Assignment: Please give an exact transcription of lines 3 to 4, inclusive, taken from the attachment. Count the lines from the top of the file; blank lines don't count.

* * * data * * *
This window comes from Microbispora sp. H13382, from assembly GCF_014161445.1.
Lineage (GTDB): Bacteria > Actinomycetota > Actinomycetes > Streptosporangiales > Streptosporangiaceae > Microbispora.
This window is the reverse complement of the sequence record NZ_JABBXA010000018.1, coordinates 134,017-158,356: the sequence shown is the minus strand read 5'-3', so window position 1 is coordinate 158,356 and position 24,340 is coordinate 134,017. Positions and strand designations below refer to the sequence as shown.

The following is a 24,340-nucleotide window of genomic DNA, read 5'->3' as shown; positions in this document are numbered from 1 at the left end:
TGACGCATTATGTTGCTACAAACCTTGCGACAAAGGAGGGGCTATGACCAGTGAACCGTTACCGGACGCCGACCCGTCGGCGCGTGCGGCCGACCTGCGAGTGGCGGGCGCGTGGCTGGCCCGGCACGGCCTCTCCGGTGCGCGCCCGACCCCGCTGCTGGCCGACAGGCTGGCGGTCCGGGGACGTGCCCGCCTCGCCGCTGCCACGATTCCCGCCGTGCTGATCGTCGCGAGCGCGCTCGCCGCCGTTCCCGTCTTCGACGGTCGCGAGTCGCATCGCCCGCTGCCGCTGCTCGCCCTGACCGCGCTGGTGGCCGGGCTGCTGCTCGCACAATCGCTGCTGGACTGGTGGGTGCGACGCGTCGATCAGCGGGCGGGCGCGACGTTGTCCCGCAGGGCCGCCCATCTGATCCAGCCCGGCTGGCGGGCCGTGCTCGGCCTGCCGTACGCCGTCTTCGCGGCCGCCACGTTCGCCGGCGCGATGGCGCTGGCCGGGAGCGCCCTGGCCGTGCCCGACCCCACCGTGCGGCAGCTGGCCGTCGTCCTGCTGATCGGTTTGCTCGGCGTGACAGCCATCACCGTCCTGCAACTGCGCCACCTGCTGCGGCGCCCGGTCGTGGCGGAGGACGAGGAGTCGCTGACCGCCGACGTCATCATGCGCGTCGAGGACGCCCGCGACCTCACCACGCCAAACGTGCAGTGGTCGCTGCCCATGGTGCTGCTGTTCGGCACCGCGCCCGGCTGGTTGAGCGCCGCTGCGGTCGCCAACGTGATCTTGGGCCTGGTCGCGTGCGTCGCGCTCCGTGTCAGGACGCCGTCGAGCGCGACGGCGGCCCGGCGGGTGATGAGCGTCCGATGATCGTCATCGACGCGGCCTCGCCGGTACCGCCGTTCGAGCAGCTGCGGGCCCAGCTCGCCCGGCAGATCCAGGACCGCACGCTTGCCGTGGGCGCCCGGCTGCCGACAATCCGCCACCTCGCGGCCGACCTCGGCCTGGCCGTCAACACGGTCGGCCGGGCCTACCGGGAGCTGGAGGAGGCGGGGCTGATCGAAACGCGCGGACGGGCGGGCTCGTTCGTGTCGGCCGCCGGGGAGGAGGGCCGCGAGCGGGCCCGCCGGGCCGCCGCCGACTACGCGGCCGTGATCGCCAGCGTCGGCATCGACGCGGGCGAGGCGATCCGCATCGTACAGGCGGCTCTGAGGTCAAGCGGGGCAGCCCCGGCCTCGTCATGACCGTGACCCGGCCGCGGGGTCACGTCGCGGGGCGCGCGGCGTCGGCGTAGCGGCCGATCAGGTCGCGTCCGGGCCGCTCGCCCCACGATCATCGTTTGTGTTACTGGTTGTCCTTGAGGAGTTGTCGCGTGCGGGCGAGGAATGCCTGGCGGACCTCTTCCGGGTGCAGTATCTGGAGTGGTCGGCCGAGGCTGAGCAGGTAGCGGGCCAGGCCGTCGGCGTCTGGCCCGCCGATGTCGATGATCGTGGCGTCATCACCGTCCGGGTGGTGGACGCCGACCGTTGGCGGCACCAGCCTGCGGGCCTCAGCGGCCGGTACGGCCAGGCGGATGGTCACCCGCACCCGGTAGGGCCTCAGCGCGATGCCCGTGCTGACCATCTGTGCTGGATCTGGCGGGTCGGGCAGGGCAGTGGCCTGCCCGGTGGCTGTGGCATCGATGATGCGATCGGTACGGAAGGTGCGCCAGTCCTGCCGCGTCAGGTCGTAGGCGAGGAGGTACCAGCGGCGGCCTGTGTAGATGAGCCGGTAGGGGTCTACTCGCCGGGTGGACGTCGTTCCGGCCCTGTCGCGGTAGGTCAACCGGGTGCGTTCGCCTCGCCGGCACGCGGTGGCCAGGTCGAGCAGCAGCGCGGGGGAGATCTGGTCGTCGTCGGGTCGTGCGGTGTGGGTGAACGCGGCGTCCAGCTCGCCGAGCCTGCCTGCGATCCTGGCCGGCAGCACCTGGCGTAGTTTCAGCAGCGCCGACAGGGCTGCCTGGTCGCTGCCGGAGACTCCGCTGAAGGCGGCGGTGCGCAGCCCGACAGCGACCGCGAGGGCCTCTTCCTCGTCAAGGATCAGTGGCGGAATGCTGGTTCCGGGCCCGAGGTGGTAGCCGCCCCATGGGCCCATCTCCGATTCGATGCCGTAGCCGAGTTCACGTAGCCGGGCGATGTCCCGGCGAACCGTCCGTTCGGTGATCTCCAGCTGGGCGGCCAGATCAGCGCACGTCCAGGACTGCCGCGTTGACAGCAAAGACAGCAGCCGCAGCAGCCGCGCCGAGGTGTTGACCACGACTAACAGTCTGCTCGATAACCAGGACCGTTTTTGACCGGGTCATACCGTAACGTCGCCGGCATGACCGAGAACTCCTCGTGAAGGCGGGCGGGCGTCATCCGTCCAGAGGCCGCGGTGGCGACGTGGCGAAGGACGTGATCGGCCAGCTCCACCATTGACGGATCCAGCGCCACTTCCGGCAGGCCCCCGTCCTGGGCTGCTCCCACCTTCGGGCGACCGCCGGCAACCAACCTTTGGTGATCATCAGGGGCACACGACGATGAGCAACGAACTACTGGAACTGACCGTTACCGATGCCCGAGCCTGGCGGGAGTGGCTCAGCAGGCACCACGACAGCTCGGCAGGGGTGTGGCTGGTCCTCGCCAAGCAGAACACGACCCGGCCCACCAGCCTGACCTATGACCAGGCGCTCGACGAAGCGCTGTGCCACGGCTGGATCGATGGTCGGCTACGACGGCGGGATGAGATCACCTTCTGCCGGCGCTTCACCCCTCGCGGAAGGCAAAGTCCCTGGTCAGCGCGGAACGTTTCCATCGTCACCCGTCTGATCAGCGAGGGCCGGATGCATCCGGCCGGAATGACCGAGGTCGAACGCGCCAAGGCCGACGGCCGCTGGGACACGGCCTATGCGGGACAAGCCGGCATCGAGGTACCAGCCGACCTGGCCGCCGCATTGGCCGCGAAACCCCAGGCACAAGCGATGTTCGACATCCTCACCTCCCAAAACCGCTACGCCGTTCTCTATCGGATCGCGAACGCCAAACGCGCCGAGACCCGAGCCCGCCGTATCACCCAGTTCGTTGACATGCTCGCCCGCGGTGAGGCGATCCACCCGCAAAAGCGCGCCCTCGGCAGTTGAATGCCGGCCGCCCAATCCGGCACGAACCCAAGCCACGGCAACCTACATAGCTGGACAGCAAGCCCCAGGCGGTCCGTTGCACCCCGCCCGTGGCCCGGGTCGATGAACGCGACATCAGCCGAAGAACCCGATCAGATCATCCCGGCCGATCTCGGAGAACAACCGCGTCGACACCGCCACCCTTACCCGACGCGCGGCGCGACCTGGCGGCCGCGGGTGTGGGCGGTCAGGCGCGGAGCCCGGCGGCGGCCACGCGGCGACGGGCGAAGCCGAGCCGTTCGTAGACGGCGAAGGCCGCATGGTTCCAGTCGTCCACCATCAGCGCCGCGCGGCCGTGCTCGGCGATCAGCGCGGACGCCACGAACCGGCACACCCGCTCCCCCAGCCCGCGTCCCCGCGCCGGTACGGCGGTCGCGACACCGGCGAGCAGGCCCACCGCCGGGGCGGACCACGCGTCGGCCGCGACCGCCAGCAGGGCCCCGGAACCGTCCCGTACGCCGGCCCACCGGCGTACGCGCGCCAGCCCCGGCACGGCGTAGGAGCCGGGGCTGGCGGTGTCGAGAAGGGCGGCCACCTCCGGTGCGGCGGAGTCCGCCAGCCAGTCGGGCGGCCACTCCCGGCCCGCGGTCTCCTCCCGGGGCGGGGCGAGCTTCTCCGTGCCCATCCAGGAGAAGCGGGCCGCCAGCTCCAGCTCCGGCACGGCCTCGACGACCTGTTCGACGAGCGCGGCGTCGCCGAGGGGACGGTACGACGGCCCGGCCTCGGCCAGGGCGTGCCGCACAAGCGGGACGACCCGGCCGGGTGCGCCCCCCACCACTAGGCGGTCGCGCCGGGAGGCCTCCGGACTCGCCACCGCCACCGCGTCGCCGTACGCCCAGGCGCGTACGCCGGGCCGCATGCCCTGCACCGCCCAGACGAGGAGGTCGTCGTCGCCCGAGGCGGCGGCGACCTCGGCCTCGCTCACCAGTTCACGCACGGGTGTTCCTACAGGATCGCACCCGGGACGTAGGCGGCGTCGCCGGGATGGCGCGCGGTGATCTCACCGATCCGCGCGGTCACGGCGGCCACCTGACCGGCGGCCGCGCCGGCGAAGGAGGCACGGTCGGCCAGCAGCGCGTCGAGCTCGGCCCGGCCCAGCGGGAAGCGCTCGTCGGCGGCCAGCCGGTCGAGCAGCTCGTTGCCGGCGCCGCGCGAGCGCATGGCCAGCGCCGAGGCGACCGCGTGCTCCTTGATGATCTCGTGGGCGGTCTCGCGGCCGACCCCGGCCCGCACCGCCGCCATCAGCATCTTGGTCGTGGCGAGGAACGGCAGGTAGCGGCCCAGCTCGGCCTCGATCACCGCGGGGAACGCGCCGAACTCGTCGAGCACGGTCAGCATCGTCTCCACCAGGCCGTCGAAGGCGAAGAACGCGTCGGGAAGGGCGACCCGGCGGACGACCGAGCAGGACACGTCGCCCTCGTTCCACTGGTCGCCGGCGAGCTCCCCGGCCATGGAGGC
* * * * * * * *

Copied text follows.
This window is the reverse complement of the sequence record NZ_JABBXA010000018.1, coordinates 134,017-158,356: the sequence shown is the minus strand read 5'-3', so window position 1 is coordinate 158,356 and position 24,340 is coordinate 134,017. Positions and strand designations below refer to the sequence as shown.

The following is a 24,340-nucleotide window of genomic DNA, read 5'->3' as shown; positions in this document are numbered from 1 at the left end: